December 2004 // Volume 42 // Number 6 // Ideas at Work // 6IAW4

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Active Assessment for HACCP Training: Integrating Pedagogical Reasoning with Primary Trait Analysis

Abstract
An active assessment mechanism based on Primary Trait Analysis (PTA) and the six aspects of a pedagogical reasoning model was developed to leverage the effectiveness of Hazard Analysis Critical Control Point (HACCP) training. By integrating critical thinking into the design of problem scenarios, students are expected to go through five different levels of learning, starting with comprehending science content and available resources, transforming the information for accomplishing the task, and implementing into the target process and ending with evaluating and reflecting on various outcomes of the situation. Students are thereby are expected to develop new comprehension of the topics.


Y. Martin Lo
Associate Professor and Extension Specialist, Food Processing and Safety
Department of Nutrition and Food Science
University of Maryland
College Park, Maryland
ymlo@umd.edu

Kazuko Fukushima
Research Associate, Food Safety
Department of Nutrition and Food Science
University of Maryland
College Park, Maryland
fkazuko@wam.umd.edu

Thomas E. Rippen
Senior Extension Specialist
Sea Grant Extension Program
Maryland Cooperative Extension
University of Maryland Eastern Shore
Princess Anne, Maryland
terippen@mail.umes.edu

Susan L. Gdovin
Associate Director
Center for Teaching Excellence
University of Maryland
College Park, Maryland
sg91@umail.umd.edu

Tae-Shik Hahm
Visiting Scientist
Department of Nutrition and Food Science
University of Maryland
College Park, Maryland
thahm@umd.edu


Introduction

The Hazard Analysis Critical Control Point (HACCP) programs specific to the processes involved in food production offer the food industry a comprehensive and science-based approach to enhance food safety. In addition to ensuring proper sanitation operation, assessing the likelihood of hazard occurrence, establishing critical limits, and assessing program validity, the success of HACCP lies in proper training of employees on the production floor and in quality control.

As the only higher education institution in the Mid-Atlantic area offering HACCP training to regional poultry and seafood processors, the University of Maryland has committed its resources across the state to promote effective HACCP education. However, much of the learning in the training workshops inherently has been rote, relying solely on intensive lectures and handout materials. To effectively convey important yet complicated information to the students, we believe that the training mechanism for HACCP workshops needs to be transformed so that emerging food safety issues can be adequately addressed.

Pedagogical research shows that the more students become involved with "real life" situations, the more they learn. This forms the foundation for problem-based learning (PBL), which emphasizes that the problem is encountered first by students and that learning takes place in response to the students' attempts to resolve the problem. It has been shown that, with PBL approach, complex, real problems motivate students to identify and research concepts and principles needed to solve the problems. Moreover, proactive approaches that encompass both cognitive and motivational goals must become the core emphasis of educational experiences. It is believed that such experiences will assist the students in meeting the content and process skills expected by the industry.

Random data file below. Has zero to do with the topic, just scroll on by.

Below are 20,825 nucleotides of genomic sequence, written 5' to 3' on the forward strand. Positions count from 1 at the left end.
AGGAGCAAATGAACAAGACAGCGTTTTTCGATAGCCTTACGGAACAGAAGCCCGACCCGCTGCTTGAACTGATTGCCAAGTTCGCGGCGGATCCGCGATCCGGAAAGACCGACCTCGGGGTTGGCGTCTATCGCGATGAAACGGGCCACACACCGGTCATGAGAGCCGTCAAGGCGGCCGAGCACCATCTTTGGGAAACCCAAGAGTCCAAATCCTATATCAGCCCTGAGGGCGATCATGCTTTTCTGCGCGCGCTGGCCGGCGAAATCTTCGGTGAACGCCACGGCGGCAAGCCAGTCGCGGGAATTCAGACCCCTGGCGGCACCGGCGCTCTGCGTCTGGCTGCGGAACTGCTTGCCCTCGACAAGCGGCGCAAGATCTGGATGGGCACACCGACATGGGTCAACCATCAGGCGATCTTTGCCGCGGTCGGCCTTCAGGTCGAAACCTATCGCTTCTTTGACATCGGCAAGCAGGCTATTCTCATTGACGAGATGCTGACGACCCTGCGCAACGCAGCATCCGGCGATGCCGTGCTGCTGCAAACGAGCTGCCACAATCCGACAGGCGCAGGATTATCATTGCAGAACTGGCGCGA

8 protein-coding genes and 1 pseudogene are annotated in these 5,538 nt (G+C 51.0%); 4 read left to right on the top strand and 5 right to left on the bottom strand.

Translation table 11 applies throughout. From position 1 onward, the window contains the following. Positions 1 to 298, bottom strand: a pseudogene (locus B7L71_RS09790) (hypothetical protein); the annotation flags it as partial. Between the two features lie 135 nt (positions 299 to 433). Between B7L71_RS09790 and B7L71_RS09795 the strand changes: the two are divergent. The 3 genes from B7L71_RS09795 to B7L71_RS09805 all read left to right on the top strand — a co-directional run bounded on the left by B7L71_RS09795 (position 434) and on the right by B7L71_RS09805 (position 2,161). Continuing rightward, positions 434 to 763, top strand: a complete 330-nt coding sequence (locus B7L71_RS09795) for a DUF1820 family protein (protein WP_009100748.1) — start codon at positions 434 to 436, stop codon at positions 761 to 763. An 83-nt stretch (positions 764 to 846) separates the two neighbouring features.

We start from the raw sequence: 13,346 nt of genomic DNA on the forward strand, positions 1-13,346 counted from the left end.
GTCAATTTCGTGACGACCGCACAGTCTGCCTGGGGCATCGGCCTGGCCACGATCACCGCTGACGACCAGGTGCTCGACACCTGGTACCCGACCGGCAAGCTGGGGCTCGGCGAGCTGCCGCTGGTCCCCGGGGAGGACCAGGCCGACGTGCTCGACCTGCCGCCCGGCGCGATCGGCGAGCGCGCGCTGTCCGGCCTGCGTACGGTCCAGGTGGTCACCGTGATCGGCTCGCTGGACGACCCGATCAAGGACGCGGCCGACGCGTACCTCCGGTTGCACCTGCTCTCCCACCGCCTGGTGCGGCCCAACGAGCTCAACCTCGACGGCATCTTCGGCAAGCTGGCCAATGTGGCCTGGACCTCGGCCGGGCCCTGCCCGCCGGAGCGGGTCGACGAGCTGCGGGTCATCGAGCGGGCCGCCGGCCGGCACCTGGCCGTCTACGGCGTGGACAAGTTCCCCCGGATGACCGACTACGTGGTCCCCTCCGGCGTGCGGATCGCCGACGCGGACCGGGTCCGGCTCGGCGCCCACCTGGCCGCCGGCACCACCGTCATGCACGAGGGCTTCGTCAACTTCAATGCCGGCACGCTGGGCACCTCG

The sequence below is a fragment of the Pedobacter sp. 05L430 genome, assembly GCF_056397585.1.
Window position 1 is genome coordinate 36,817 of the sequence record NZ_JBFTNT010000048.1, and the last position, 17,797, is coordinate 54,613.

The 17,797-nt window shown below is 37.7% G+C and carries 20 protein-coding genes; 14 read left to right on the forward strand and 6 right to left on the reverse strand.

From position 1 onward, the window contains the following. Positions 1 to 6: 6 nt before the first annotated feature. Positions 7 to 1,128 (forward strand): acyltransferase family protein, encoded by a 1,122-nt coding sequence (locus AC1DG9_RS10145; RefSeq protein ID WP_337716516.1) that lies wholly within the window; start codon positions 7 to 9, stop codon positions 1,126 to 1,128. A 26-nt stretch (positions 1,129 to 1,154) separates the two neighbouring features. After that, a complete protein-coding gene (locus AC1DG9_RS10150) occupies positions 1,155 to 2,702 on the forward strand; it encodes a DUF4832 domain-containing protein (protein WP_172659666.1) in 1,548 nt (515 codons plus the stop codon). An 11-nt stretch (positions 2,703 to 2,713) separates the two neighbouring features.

However, to prove the effectiveness of HACCP trainings, it is critical to establish an active mechanism to properly assess student performance. This article describes the establishment of an interactive HACCP training program based on Primary Trait Analysis (PTA) and the six aspects of a pedagogical reasoning model: comprehension, transformation, implementation, evaluation, reflection, and new comprehension.

Interactive HACCP Training Program

To reinforce critical thinking, our training focuses on breakout sessions to ensure students can control the processes, know the critical points, and properly use available tools. Equally important is how the students are guided to extend scientific principles during discussions. The HACCP problem scenarios are defined in collaboration with industrial supervisors based on three knowledge base components: subject matter knowledge, knowledge of learner, and knowledge of educational purposes and values.

Fundamental to the problem scenarios is the knowledge of the subject matter. Because most of the students have started their job and are familiar with the processes, this component comes first. Knowledge of the learner is often neglected in the design of a problem scenario. However, we've moved from information dissemination to a situation where learning is student-centered, with students exerting more control over the learning to be completed. The knowledge of educational purposes and values enables the instructor to interweave the HACCP scenario with students' job-specific interests.